The images of light and darkness are powerful ones in Scripture. Jesus said, “I am the light of the world.” How do we bring light into the world? How do we make a difference here at home and further afield? A year ago Ian McBride of the Anglican United Refugee Alliance told us of the plight of some 60 million people ‘on the move’, fleeing war, poverty, terrorism, disease and hunger, in search of a better life. How desperate must their situation be to feel safer on the open seas in a rubber raft, than in the place they once called home? We responded to Ian’s talk with the result that ‘our’ family, the Wisos, now make their home in our rectory.

Another way to bring light into our world is by our daily and weekly worship, praying for the needs of the world, acknowledging God’s place in our lives, supporting programmes of outreach locally and internationally, and taking up the challenge of living as active followers of Jesus.

This season of Thanksgiving is a reminder of how blessed we are despite the many challenges we may face. It also reminds us to live out of a spirit of thankfulness. “Let your light shine before others, so that they may see your good works and give glory to your Father in heaven” (Matt. 5:16). Or as Robert Louis Stevenson would call it, “Poking holes in the darkness.”

May you all have a blessed and thank-full Thanksgiving.

Creative Corner: the Call of Truth and Life

Take a few deep breaths, and moments, to savour a tremendous ancient poem by Welsh-born English poet, orator and priest, George Herbert. 

Herbert spoke and wrote in the English of his contemporaries, among whom were Shakespeare and King James 1.

In fact, when King James ordered a new, more readable translation of the bible, one of his main stipulations to the scholars—besides that it be true to the original Hebrew and Greek—was that it be written in the vernacular of the day. Could it be the clever king understood something a few of today's 'old-style' preachers and church goers—insisting as they do on sticking to that same ancient translation—do not?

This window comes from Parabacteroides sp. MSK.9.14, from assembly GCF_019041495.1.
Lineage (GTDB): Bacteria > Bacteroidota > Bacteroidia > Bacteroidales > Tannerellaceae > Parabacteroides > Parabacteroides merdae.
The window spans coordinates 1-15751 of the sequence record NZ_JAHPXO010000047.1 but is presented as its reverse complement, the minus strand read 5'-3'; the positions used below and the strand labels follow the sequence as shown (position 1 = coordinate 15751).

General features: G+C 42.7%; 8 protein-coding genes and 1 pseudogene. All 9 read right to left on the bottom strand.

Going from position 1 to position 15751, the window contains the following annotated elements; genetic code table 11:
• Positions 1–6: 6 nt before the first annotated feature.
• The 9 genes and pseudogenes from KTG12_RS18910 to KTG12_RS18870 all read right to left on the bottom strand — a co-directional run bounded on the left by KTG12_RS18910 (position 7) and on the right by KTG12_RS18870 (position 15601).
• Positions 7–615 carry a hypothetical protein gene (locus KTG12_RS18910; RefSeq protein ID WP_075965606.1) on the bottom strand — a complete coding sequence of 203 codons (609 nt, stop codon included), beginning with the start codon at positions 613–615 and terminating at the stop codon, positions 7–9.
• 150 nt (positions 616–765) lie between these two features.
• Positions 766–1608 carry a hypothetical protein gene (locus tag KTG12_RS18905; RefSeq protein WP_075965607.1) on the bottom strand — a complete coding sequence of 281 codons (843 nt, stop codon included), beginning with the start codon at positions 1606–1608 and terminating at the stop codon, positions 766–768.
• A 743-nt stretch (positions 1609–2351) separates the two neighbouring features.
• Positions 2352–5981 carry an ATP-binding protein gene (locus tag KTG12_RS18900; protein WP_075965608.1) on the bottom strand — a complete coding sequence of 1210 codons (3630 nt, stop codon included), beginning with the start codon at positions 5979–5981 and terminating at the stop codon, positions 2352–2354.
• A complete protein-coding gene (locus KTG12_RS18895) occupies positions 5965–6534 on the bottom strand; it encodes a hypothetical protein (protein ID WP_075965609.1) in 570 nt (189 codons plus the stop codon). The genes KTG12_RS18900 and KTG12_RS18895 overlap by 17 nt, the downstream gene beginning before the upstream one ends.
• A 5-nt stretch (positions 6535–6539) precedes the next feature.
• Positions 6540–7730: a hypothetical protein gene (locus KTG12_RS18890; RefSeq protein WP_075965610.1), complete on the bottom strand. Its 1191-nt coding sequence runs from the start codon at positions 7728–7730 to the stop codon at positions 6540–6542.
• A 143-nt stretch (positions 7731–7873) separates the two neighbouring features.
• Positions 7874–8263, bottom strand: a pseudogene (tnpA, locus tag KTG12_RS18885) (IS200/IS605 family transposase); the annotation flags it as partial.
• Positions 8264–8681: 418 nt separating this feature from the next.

___________________

Thanks to Allan Halton for bringing this poem to my attention. Creator of The Mending Feast, Allan credits this poem as the inspiration for the title of his blog (and also sticks to the old KJV in his scriptural references) . 

The beginnings of answers for a yearning young woman

Dynamic young Sonya Flatman has been an important part of the St. George’s community since a toddler. She just spent a life-changing summer at Circle Square Ranch in Arden, Ontario and shares her experiences with us here. Sonya went into a four-week Leadership in Training program to become closer to God, she explains, not knowing exactly how that might happen.  We can all learn from her longings for more, and her discoveries on the myriad ways God moves and speaks.

By Sonya Flatman

Staff members at the ranch are amazing people, and so connected to God. I wanted what they had; I was jealous of how holy they were and how they seemed to always have Jesus with them.

Two weeks into the Leadership in Training program, I finally felt I came close to Jesus. I would go on walks after worship and would feel as though God was at my right, Jesus at my left, and the Holy Spirit all around me. Now feeling confident in my relationship with Jesus, I decided to begin praying about what God wanted me to be after I graduate from high school. 

A few days into praying about my future career, I felt God abandon me. I would pray for the Holy Spirit to be around me and comfort me, and I would feel nothing.

My frustration increased since around the time I felt Jesus leave me, some awesome stuff started happening at the ranch. Friends of mine began speaking in tongues, and miracles of healing were occurring. All of these wonders made me even more frustrated.  I felt annoyed that God was healing and talking to people in a secret language, and yet I couldn’t even feel His presence.  

One night at worship, the frustration built in me so intensely that, after everyone left, I burst into tears. I cried out to Jesus, asking why he had abandoned me. I’m not a big crier, and haven’t balled that hard in three years, so it was an emotional night. Before going to bed, I opened my Bible and asked God in a sassy voice, “If You don’t talk to me through my soul, well, please talk to me through Your Word!”

I then opened to the title page of Zechariah, and over the next few days, read through the entire book. Two verses really stood out to me: 

Therefore, say to the people, ‘This is what the Lord of Heaven’s Armies says:  Return to me, and I will return to you, says the Lord of Heaven’s Armies.’ Don’t be like your ancestors who would not listen or pay attention when the earlier prophets said to them, ‘This is what the Lord of Heaven’s Armies says: Turn from your evil ways, and stop all your evil practices.’ (Zechariah 1:3-4, NLT)

 I realized that I had to cut out all of the wrongness in my life and turn completely to Jesus. I prayed forgiveness for all the grudges I had held, and deleted music from my phone that I didn’t believe was good, among other things. I started reading my Bible a lot more, trying to find verses that stood out to me, and hoping that God would speak to me more through His Word.

After about a week, I was searching for a verse for one of my campers, when God hit me with the right hook.  John 5:39 popped right off the page: “You search the Scriptures because you think they give you eternal life. But the Scriptures point to me!” I sort of laughed when I read the verse, feeling that God was giving back the sass I’d given Him just a week ago. I realized I’d been reading the Bible religiously, yet not praying about what I read.